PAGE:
LBB> You were also a session musician for a while. How do you remember those days?
AMS> My career path has been a bit unconventional but I have enjoyed the journey. I played session bass guitar for a while and was lucky enough to tour with some cool bands and artists performing on main festival stages across the UK and Europe. The last thing I did was a recording session with the legendary producer Tony Visconti which was an incredible experience.
LBB> How did you get into filmmaking?
AMS> I blame the Canon 5D Mark II. I was really happy working as a photographer but then this camera came along that changed everything. Suddenly everyone was asking if I could do with filming what I did with stills. I was a heavy user of strobe photography so I already knew the technical side of achieving a similar look would be very different but knowing how to light creatively was much the same and it just went from there.

LBB> You're a DOP, photographer and director. How do you feel about each of those roles? Do you like to do a balance of all of them or do you have a favourite?
AMS> I think they all merge together quite naturally. As a photographer you are essentially a director and DOP by default. Learning to communicate with talent on photoshoots gave me the experience needed to be able to direct on set. Playing with lights in my studio allowed me to understand how to create different moods, beauty or drama. They each come with their own challenges but I enjoy each role equally and feel lucky that I get to do a bit of everything. 
LBB> How does your background influence the way you direct? How would you describe your style?
AMS> There is often an insane amount of pressure on shoots and in pre/post production but my upbringing and lifestyle definitely helps me to remain calm and composed. I always try to remain down to earth and friendly with everyone from runners to clients. There are too many egos in this industry and I just want to concentrate on making good work with good people. I'm very lucky to have built up a network of stunningly talented film professionals who all make life easier than it might be. I think all of this has as much to do with style as the end product but in terms of pure aesthetics I like my films to be very graceful and beautiful.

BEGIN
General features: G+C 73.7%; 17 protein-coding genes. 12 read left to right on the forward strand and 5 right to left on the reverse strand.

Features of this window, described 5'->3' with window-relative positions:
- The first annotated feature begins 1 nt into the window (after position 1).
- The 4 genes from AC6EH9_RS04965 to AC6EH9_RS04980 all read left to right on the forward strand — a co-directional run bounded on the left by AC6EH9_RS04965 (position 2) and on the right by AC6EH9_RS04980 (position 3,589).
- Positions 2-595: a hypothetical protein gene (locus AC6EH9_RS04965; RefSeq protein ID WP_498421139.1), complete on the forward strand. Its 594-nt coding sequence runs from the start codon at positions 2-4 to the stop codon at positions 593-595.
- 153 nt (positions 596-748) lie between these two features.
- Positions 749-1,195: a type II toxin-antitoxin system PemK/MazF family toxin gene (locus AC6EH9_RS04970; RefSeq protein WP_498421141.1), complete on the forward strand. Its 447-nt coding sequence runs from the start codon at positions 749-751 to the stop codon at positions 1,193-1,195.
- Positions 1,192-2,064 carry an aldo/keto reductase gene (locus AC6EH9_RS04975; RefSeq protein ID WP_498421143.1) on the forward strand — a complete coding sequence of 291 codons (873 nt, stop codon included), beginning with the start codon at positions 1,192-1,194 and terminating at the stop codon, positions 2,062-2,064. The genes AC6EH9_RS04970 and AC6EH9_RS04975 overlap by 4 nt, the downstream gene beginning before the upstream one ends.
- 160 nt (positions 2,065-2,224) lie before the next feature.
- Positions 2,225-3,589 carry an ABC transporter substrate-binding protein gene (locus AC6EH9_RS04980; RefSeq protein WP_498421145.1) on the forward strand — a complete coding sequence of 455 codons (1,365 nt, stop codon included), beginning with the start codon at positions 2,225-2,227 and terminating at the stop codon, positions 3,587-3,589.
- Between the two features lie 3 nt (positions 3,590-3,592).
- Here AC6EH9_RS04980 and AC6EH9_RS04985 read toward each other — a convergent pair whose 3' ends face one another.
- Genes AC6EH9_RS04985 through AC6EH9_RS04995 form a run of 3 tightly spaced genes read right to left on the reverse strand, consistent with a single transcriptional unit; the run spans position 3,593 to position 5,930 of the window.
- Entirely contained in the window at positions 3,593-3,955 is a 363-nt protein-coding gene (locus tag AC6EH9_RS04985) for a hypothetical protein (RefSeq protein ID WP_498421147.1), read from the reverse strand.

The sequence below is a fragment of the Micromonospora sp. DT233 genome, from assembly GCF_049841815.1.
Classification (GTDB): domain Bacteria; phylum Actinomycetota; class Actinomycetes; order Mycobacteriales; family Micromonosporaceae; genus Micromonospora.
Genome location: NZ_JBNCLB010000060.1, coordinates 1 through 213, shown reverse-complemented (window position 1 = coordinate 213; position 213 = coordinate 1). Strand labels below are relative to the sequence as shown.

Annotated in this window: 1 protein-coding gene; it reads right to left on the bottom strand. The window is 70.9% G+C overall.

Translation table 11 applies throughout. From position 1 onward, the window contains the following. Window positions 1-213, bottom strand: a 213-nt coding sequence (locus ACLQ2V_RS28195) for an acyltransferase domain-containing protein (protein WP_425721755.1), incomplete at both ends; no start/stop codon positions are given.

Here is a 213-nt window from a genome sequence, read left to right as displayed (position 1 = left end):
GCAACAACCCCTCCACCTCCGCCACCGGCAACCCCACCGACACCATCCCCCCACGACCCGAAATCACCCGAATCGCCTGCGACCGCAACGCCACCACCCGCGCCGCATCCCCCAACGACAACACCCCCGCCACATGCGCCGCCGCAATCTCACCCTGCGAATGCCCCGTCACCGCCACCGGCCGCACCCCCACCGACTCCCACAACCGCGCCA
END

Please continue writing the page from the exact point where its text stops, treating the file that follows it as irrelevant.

LBB> You've worked with a lot of famous faces. You must have some stories. Any that you're willing to share?
AMS> As with every industry you get your fair share of prima donnas but I always remain professional when dealing with them and wouldn't ever gossip publicly. On the whole I have found most celebrities are genuinely really nice people. This winter I did a swimwear brand campaign with my new UK representation, Glassworks Productions, out in LA featuring Formula 1 Racing Driver Daniel Ricciardo. I was taken back by what an absolute gentleman he was and how tolerant he was on what was a very hectic and extremely cold shoot. I needed him to do a few scenes in a bitterly ice cold swimming pool and also getting pushed repeatedly into the wintry sea for a couple of scenes.

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LBB Editorial, Tue, 08 May 2018 14:42:55 GMT